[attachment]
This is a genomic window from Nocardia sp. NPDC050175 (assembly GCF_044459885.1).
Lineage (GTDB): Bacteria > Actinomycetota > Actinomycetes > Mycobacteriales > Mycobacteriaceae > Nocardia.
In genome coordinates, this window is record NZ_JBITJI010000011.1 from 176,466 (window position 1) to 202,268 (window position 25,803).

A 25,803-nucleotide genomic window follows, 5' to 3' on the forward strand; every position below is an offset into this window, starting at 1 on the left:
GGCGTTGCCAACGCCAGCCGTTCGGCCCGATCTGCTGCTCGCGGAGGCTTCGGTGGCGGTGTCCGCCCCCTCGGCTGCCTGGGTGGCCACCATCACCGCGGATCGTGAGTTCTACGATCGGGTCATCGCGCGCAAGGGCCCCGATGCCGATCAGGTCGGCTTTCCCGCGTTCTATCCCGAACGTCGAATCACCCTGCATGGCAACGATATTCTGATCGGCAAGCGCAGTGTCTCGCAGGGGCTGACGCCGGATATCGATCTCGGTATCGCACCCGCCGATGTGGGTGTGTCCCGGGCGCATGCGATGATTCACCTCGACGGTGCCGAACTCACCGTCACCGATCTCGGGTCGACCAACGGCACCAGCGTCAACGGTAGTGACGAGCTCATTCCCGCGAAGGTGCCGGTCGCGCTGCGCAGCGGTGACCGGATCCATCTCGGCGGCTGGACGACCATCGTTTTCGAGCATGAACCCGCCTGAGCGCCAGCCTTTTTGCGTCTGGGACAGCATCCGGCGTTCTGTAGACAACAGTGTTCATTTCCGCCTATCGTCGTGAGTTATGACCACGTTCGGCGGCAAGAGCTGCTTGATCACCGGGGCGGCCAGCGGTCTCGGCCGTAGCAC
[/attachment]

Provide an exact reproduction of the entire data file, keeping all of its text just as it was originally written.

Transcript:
This is a genomic window from Nocardia sp. NPDC050175 (assembly GCF_044459885.1).
Lineage (GTDB): Bacteria > Actinomycetota > Actinomycetes > Mycobacteriales > Mycobacteriaceae > Nocardia.
In genome coordinates, this window is record NZ_JBITJI010000011.1 from 176,466 (window position 1) to 202,268 (window position 25,803).

A 25,803-nucleotide genomic window follows, 5' to 3' on the forward strand; every position below is an offset into this window, starting at 1 on the left:
GGCGTTGCCAACGCCAGCCGTTCGGCCCGATCTGCTGCTCGCGGAGGCTTCGGTGGCGGTGTCCGCCCCCTCGGCTGCCTGGGTGGCCACCATCACCGCGGATCGTGAGTTCTACGATCGGGTCATCGCGCGCAAGGGCCCCGATGCCGATCAGGTCGGCTTTCCCGCGTTCTATCCCGAACGTCGAATCACCCTGCATGGCAACGATATTCTGATCGGCAAGCGCAGTGTCTCGCAGGGGCTGACGCCGGATATCGATCTCGGTATCGCACCCGCCGATGTGGGTGTGTCCCGGGCGCATGCGATGATTCACCTCGACGGTGCCGAACTCACCGTCACCGATCTCGGGTCGACCAACGGCACCAGCGTCAACGGTAGTGACGAGCTCATTCCCGCGAAGGTGCCGGTCGCGCTGCGCAGCGGTGACCGGATCCATCTCGGCGGCTGGACGACCATCGTTTTCGAGCATGAACCCGCCTGAGCGCCAGCCTTTTTGCGTCTGGGACAGCATCCGGCGTTCTGTAGACAACAGTGTTCATTTCCGCCTATCGTCGTGAGTTATGACCACGTTCGGCGGCAAGAGCTGCTTGATCACCGGGGCGGCCAGCGGTCTCGGCCGTAGCAC